Photo Credit: Church of England
[ACNS, by Rachel Farmer] The Church of England’s next Archbishop of York is to be the Bishop of Chelmsford, Stephen Cottrell, who will succeed Dr John Sentamu following his retirement in June 2020.
Stephen Cottrell, who is a renowned preacher, author and communicator will become the 98th Archbishop of York in a line dating back to St Paulinus in 627 AD.
As Primate of England and Metropolitan of the Province of York the Archbishop designate will share in the leadership of the Church of England in partnership with the Archbishop of Canterbury, Justin Welby.
The two archbishops will put aside historic rivalry between their predecessors dating back to medieval disputes over supremacy which had to be settled by two different Popes. In the first row, the then Archbishop of York refused to take his seat in court because it was positioned lower than the Archbishop of Canterbury’s. The final arrangement ruled that the Archbishop of Canterbury should take precedence with the title 'Primate of All England', but that the Archbishop of York should retain the style of 'Primate of England'.
Stephen Cottrell’s appointment was welcomed by both the Archbishops of Canterbury and York. Justin Welby said: “He is someone who radiates the joy and love of Jesus, making his hearers want to meet and know Christ better. He has been a Bishop for 15 years, and wherever he has gone he has spread the love of God, leading churches to be more confident in what they believe and more passionate in what they do for their communities.”
“With a particular passion for Kenya, Bishop Stephen knows well the variety and vibrancy of the Anglican Communion and is utterly committed to the life and unity of the communion as a whole,” he said. “Personally, I know that he will be both an encouraging and a challenging colleague, and am sure that working together we will be able to address spiritually and practically the great challenges facing our country, and facing the Church of England.”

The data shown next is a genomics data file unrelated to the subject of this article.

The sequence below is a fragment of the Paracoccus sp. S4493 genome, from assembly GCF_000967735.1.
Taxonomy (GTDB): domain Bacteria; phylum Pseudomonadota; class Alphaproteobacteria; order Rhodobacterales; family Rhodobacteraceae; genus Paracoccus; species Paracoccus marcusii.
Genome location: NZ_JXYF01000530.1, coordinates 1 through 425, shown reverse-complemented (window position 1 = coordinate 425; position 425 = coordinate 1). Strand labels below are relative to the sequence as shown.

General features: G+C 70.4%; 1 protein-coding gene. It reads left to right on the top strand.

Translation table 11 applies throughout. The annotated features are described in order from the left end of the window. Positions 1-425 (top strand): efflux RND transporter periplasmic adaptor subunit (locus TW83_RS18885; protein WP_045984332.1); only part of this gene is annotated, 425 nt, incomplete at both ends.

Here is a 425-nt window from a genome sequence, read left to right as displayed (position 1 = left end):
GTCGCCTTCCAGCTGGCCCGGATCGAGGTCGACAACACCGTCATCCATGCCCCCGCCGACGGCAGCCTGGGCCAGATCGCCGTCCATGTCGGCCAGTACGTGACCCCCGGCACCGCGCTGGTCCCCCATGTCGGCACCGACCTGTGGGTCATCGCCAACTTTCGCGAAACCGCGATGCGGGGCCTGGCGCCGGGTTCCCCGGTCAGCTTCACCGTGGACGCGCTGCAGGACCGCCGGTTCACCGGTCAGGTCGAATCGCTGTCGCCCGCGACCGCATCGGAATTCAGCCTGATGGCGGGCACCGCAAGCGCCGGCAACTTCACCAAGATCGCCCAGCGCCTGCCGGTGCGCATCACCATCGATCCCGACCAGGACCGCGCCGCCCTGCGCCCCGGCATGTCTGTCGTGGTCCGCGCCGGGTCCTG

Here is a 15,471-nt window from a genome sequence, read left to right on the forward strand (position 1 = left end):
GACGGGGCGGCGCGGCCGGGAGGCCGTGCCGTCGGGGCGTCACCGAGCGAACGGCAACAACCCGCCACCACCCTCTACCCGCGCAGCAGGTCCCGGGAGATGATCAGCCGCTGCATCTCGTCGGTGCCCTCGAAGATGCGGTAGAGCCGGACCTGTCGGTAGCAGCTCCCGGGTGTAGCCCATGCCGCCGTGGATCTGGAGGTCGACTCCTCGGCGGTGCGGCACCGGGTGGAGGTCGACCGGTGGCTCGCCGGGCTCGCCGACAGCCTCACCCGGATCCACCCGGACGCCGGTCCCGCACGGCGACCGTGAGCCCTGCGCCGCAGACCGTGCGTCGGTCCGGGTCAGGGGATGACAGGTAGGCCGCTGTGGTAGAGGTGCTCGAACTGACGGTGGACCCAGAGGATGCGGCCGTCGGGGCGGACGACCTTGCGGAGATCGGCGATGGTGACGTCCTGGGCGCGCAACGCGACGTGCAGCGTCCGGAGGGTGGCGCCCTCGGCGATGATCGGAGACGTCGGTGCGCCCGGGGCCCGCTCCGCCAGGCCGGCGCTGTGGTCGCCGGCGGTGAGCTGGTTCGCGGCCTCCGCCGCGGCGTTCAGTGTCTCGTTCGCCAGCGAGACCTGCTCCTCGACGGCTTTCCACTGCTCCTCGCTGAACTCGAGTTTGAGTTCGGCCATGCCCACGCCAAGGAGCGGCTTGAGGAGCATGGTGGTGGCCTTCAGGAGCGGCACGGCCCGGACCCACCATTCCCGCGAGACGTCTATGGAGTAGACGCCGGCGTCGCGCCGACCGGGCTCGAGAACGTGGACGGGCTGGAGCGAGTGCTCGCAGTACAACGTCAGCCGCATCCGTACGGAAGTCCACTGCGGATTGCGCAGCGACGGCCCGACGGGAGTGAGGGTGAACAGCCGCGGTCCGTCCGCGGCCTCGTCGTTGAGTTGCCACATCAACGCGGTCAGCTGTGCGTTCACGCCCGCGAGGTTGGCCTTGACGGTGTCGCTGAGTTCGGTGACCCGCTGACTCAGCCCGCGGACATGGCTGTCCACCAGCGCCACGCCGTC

Dr Sentamu said Bishop Stephen's nomination as his successor had "gladdened my heart". He said: “Bishop Stephen Cottrell has the Gospel in his belly and a tiger in the tank! I am glad he is returning to the Northern Province where he with others developed the Emmaus course for evangelism, nurture and discipleship. His greatest passion is to share the Gospel with everyone in a friendly and accessible way.”
Speaking about his new role, Stephen Cottrell said: “I am humbled and excited at the prospect of becoming the 98th Archbishop of York. I will receive the baton from Archbishop Sentamu. These aren’t just big shoes to fill, but a big heart and a big vision.”
Although the Bishop was born and grew up in Essex, he lived and served in in the north of England in Huddersfield for nine years.
He said: “I now look forward to returning and being a voice for the North, sharing the liberating good news of the gospel and helping to address the discrepancies of wealth and opportunity that too often favour the South."
Stephen Cottrell found faith as a teenager through the work of youth organisations in his local church. After a brief spell working in the film industry, he began training for ministry at St Stephen’s House, Oxford, in 1981 and was ordained deacon at the age of 26. He later studied for an MA with St Mellitus College.
He served in parishes in London and Chichester in the south of England and also took on the role of Assistant Director of Pastoral Studies at Chichester Theological College.
After moving to West Yorkshire, as Diocesan Missioner and Bishop’s Chaplain for Evangelism in the Diocese of Wakefield, he went on to become a Springboard Missioner and Consultant in Evangelism.
In 2001, he was appointed as Canon Pastor of Peterborough Cathedral and three years later was consecrated as Bishop of Reading. He took up his current role as Bishop of Chelmsford in 2010.
He is the author of more than 20 books including children’s books.
A founding member of the Church of England’s College of Evangelists, he chairs a group of bishops with an interest in the media and is one of the authors of the Church of England’s Pilgrim course, a major teaching and discipleship resource. He also chairs the Board of Church Army - an organisation committed to evangelism and social justice. He is Bishop Protector for the Society of St Francis.
Stephen Cottrell is married to Rebecca, who is a potter, and they have three sons.
Following the publication of this article, The Church of England has issued a statement responding to false alegations against Bishop Stephen. Click here to read our additional report.